The Opportunity Cost of Sitting in the Back Seat: Wisdom Gleaned from Rebecca Black’s “Friday”
The concept of opportunity cost can be seen in the emergent societal dilemma presented by Rebecca Black through her insightful lyrics:
“Kickin’ in the front seat
Sittin’ in the back seat
Gotta make my mind up
Which seat can I take?”
As we can see, Rebecca must choose between kicking in the front seat and sitting in the back seat – two mutually exclusive options where her choice of either eliminates the opportunity to choose the other.
The same evaluation of opportunity cost can be seen in monetary exchanges that we make every day. In my dissertation work, I’ve focused on when consumers are more or less likely to reframe purchase decisions (like “Do I buy Rebecca Black’s ‘Friday’ or not?”) as allocation decisions (like “Do I buy Rebecca Black’s ‘Friday,’ or do I spend my money on something else instead?”).
Two important drivers are:
1) how constrained consumers feel
2) how much their resources bring other purchases to mind
First, I find that when consumers face more constraints, they are more likely to incorporate other purchases into their decisions. This constraint can be driven by cash on hand, annual income, or even the cycle on which you are paid. People paid weekly face less constraints on average (at least until the end of the month) than those paid monthly. As a result, those paid monthly are more likely to think “Do I buy this CD or not?” whereas those paid weekly are more likely to think “Do I buy this CD or do I spend my money on something else instead?”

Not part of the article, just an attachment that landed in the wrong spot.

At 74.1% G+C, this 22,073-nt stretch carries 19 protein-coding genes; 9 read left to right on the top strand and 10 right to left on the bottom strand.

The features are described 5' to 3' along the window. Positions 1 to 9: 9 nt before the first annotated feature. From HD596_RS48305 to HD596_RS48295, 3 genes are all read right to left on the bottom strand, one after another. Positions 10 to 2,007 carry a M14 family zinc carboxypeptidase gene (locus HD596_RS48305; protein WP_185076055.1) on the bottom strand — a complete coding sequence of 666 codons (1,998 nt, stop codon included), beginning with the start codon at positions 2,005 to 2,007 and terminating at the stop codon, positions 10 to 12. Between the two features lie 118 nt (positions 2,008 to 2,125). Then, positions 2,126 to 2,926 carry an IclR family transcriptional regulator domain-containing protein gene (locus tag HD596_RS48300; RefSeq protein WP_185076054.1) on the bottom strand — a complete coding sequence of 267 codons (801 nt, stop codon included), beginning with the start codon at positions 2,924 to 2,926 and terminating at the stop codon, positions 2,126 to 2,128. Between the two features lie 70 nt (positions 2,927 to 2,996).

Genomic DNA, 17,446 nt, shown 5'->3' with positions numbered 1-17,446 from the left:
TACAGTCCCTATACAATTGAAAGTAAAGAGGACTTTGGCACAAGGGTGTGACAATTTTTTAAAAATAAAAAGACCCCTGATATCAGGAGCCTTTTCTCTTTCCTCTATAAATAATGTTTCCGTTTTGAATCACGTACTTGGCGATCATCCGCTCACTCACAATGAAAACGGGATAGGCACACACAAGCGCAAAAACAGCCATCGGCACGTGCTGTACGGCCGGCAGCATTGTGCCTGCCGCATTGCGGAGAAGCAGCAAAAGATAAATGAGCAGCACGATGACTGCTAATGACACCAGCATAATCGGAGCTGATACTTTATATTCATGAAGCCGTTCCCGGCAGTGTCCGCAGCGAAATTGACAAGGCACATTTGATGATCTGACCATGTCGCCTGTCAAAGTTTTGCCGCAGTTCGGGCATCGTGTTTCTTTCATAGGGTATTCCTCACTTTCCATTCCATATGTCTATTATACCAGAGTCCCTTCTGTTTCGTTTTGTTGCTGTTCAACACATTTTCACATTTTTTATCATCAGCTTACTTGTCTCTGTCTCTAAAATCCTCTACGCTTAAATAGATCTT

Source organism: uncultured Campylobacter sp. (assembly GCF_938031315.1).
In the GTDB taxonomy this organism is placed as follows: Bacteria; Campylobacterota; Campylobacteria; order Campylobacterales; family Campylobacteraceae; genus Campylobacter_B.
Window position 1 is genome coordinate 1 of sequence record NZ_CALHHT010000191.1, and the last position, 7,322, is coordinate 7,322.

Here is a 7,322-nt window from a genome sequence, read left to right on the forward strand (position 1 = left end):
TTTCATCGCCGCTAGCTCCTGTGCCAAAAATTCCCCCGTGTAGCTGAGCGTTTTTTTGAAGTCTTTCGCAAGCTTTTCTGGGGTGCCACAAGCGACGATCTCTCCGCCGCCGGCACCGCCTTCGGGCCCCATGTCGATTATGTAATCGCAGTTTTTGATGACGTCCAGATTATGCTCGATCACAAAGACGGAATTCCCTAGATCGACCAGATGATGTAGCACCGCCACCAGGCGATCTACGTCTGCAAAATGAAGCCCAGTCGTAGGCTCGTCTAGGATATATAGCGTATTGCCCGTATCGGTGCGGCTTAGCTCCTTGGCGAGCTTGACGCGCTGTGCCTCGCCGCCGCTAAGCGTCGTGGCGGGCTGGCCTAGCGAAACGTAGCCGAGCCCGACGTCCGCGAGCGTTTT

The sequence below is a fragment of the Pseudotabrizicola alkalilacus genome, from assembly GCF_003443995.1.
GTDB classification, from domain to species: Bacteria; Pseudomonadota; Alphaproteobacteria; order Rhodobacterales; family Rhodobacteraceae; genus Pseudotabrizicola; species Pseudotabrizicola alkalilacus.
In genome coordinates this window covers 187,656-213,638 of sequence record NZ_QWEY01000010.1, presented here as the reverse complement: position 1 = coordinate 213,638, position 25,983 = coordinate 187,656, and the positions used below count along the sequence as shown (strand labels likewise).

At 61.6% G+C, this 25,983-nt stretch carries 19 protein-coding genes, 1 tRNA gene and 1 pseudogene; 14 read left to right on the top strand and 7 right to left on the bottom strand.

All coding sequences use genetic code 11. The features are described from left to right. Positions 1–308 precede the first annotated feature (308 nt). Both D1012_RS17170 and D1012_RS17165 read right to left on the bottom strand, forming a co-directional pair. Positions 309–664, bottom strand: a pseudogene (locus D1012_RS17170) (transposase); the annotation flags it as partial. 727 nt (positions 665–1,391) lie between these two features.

Second, consumers can actually be more likely to fixate on their opportunity costs when they use resources with specific associations. Think about spending a Starbucks gift card versus a Visa gift card to buy Rebecca Black’s CD (imagining that it could be on the eclectic menu of CDs at Starbucks). The Starbucks gift card immediately makes you think about the coffee you could buy, so the decision changes from “Do I buy the CD or not?” to “Do I buy the CD or coffee?” The Visa gift card could be used to buy nearly anything but it doesn’t make you think about something else in particular, so the decision remains “Do I buy the CD or not?” What does this mean in practice? Starbucks coffee lovers are actually more likely to spend the Visa gift card than the Starbucks gift card even though the Visa gift card could be used to buy anything – including a Starbucks gift card!
Here at the Center for Advanced Hindsight, we see these factors at play constantly — and not just when spending money. At the beginning of the day, I have plenty of time (or convince myself of that at least), so the decision to write a blog post is “Do I write it or not?” but at the end of the day, the decision is “Do I write it now, or do I work on my paper, or do I watch the ‘Friday’ video, or do I go to sleep?” Some times of day have specific associations, so at 10:00am, the question may be “Do I write the blog post or not?” whereas as at 12:00pm, the question is “Do I write the blog post or do I eat lunch?” Take a guess when I finally got around to writing this… But our discussion of procrastination will have to wait for another day.
For more details, see “Opportunity Cost Consideration,” forthcoming in the December 2011 issue of the Journal of Consumer Research.